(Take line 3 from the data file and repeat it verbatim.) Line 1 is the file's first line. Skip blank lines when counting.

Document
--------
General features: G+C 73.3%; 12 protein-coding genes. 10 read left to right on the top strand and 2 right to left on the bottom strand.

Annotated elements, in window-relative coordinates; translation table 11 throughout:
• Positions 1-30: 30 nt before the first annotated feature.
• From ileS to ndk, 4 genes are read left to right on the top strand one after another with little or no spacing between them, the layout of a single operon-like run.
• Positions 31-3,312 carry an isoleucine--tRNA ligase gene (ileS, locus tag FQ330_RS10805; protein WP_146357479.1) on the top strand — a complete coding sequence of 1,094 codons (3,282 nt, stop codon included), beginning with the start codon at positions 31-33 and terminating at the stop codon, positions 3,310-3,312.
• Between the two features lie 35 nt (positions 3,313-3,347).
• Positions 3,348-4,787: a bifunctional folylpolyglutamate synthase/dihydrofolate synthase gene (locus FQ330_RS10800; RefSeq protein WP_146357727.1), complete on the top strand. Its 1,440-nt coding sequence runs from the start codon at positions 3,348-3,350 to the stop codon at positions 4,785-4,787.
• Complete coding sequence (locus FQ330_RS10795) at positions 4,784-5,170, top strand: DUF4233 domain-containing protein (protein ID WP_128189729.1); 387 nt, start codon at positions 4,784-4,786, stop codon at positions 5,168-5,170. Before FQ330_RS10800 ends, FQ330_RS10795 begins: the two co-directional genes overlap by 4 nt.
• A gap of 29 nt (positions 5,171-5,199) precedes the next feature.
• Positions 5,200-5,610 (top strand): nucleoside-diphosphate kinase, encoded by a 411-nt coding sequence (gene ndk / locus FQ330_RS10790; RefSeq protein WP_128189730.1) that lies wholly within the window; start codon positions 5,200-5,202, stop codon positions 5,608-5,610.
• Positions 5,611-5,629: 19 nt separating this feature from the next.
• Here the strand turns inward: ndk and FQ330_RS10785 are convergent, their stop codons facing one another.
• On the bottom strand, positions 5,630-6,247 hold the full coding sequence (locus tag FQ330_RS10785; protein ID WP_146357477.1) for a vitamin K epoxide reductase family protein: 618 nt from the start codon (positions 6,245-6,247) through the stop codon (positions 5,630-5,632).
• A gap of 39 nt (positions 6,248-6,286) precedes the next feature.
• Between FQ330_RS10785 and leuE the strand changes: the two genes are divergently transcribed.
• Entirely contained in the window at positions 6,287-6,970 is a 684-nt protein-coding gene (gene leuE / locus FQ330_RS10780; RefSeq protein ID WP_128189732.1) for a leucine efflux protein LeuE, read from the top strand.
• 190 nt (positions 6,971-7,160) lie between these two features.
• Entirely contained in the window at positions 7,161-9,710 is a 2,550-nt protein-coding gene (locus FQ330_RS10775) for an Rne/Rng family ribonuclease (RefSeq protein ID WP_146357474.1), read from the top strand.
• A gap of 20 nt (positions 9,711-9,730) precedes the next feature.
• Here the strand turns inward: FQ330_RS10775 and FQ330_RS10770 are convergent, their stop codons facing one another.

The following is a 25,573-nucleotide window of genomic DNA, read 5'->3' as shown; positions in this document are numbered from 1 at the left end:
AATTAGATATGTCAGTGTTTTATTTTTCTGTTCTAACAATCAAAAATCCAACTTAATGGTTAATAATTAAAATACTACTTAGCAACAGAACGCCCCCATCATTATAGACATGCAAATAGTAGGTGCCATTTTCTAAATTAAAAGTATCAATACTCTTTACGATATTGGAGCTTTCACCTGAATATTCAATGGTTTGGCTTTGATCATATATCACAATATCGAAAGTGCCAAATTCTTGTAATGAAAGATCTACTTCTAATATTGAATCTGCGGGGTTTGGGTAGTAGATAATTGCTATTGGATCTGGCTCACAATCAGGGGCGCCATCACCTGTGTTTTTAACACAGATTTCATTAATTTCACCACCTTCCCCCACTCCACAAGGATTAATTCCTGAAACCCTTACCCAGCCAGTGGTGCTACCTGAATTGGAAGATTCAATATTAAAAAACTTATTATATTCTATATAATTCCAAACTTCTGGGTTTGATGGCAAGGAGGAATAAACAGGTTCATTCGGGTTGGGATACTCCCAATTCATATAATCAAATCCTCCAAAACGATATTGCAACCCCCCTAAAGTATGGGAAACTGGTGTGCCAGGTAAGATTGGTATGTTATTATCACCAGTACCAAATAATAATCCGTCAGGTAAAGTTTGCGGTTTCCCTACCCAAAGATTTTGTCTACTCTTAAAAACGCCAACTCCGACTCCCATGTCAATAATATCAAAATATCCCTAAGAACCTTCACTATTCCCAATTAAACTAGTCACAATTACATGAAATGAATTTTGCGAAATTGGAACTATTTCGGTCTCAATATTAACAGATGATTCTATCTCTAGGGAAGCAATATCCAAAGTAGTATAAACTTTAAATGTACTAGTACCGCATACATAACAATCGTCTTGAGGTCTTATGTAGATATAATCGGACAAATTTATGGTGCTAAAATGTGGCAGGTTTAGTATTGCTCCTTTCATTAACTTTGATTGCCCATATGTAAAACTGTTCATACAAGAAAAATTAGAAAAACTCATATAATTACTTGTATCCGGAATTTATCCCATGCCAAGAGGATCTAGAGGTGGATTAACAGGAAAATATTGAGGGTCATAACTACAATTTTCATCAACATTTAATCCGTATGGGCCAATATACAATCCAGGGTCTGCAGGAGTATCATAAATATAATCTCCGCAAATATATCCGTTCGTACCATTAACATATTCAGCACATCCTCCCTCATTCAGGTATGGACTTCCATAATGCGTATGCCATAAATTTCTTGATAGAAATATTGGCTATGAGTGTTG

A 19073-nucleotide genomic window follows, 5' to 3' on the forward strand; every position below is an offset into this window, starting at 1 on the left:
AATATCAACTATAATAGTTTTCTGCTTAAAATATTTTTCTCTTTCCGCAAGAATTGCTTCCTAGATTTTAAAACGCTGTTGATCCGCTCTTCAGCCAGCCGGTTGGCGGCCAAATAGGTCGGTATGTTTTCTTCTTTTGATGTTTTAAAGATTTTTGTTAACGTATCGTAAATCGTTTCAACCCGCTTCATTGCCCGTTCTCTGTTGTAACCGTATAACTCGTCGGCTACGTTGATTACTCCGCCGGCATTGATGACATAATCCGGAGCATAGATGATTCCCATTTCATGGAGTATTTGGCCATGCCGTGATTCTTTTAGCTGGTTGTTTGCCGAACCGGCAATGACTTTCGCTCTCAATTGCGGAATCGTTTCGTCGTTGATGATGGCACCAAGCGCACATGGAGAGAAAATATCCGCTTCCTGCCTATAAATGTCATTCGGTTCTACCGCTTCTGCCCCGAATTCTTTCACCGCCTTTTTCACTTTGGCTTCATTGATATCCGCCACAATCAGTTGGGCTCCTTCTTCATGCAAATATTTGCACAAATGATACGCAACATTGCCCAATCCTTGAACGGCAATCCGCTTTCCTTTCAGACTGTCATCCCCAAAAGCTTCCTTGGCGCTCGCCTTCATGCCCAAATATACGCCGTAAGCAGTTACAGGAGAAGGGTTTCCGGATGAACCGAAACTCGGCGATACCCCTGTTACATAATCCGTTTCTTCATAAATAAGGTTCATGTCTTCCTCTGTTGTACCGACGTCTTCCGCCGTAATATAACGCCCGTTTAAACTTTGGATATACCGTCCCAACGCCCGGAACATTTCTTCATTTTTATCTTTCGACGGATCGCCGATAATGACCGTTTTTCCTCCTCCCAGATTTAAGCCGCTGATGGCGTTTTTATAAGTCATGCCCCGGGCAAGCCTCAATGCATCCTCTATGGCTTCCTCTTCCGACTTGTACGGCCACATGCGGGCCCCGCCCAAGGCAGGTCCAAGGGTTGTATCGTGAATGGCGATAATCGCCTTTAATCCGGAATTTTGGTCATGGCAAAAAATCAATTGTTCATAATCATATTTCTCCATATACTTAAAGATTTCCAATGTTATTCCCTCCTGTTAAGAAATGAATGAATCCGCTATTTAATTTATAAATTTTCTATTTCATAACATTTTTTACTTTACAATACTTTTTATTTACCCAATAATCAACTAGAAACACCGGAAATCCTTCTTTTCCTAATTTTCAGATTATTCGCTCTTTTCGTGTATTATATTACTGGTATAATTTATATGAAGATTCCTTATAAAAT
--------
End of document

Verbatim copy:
• Positions 1-30: 30 nt before the first annotated feature.